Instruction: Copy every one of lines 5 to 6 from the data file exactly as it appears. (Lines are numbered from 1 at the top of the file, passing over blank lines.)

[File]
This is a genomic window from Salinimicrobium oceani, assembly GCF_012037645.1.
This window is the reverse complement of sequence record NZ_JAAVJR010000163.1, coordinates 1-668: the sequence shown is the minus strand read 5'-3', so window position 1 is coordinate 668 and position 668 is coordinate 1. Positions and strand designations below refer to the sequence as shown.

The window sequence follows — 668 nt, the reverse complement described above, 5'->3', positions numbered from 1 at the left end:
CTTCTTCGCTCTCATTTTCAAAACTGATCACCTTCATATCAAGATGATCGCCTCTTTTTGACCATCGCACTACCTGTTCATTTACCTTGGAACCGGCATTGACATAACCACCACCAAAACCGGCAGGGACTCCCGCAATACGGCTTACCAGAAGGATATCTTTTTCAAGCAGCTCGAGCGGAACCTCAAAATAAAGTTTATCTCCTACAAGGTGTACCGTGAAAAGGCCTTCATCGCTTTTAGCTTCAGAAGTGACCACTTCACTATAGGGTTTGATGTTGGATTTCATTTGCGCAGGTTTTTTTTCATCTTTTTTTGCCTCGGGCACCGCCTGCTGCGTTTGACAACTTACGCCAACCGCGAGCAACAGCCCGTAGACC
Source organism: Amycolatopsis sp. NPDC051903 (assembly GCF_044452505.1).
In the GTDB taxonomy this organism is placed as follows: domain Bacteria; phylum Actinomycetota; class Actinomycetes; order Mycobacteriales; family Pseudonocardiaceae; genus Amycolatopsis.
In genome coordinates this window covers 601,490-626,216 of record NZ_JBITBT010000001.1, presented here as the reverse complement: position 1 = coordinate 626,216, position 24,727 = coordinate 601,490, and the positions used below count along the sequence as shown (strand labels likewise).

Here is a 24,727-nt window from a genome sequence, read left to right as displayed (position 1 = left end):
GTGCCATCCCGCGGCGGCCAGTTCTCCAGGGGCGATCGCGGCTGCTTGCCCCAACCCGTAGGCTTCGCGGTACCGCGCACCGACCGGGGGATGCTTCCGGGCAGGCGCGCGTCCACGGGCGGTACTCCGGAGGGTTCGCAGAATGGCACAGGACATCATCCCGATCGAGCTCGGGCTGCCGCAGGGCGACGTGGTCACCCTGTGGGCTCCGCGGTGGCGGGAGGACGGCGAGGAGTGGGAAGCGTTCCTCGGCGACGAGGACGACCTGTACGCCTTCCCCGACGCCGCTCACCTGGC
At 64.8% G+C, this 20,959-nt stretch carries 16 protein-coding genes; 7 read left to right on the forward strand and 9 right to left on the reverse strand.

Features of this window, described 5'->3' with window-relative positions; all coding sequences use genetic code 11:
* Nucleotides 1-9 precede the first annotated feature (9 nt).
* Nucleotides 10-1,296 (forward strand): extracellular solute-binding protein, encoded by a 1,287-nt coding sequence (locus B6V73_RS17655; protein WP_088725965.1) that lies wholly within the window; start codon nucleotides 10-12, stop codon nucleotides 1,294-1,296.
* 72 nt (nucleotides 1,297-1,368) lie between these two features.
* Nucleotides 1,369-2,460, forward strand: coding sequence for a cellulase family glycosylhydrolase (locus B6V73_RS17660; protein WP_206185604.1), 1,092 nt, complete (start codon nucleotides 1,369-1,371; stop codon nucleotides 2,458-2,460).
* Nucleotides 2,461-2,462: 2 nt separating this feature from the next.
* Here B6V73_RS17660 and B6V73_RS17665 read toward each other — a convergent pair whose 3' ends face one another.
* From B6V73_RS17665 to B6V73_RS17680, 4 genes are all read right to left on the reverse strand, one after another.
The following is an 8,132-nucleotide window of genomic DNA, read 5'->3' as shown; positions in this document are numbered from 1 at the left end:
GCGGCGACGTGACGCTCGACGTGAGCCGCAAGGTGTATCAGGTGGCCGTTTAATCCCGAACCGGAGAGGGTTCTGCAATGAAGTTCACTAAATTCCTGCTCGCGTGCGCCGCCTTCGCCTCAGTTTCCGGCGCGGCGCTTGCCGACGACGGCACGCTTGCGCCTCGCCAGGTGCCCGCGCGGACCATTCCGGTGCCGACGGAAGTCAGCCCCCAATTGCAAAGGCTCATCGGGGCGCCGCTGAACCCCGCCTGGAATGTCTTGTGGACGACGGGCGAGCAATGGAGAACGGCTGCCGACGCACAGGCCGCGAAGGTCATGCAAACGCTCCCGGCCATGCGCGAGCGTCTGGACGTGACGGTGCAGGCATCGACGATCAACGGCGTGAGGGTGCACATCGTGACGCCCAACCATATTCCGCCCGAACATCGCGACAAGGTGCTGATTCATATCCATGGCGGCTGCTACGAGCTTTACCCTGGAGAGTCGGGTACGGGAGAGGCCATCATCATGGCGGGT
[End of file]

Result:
Source organism: Amycolatopsis sp. NPDC051903 (assembly GCF_044452505.1).
In the GTDB taxonomy this organism is placed as follows: domain Bacteria; phylum Actinomycetota; class Actinomycetes; order Mycobacteriales; family Pseudonocardiaceae; genus Amycolatopsis.